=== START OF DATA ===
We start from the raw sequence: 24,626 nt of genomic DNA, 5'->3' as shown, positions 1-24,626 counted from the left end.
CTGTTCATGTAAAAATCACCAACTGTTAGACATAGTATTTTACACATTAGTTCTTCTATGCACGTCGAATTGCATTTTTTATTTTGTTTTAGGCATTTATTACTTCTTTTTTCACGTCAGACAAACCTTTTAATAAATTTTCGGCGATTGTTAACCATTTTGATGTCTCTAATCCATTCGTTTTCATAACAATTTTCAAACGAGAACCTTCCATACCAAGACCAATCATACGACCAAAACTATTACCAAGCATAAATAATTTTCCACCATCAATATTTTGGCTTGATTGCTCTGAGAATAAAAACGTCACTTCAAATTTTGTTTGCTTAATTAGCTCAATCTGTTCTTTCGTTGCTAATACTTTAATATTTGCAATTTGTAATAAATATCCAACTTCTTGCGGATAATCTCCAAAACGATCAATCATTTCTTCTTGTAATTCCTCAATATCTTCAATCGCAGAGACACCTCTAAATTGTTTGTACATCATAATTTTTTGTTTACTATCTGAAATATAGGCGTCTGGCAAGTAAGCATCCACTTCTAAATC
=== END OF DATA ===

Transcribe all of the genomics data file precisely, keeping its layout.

We start from the raw sequence: 24,626 nt of genomic DNA, 5'->3' as shown, positions 1-24,626 counted from the left end.
CTGTTCATGTAAAAATCACCAACTGTTAGACATAGTATTTTACACATTAGTTCTTCTATGCACGTCGAATTGCATTTTTTATTTTGTTTTAGGCATTTATTACTTCTTTTTTCACGTCAGACAAACCTTTTAATAAATTTTCGGCGATTGTTAACCATTTTGATGTCTCTAATCCATTCGTTTTCATAACAATTTTCAAACGAGAACCTTCCATACCAAGACCAATCATACGACCAAAACTATTACCAAGCATAAATAATTTTCCACCATCAATATTTTGGCTTGATTGCTCTGAGAATAAAAACGTCACTTCAAATTTTGTTTGCTTAATTAGCTCAATCTGTTCTTTCGTTGCTAATACTTTAATATTTGCAATTTGTAATAAATATCCAACTTCTTGCGGATAATCTCCAAAACGATCAATCATTTCTTCTTGTAATTCCTCAATATCTTCAATCGCAGAGACACCTCTAAATTGTTTGTACATCATAATTTTTTGTTTACTATCTGAAATATAGGCGTCTGGCAAGTAAGCATCCACTTCTAAATC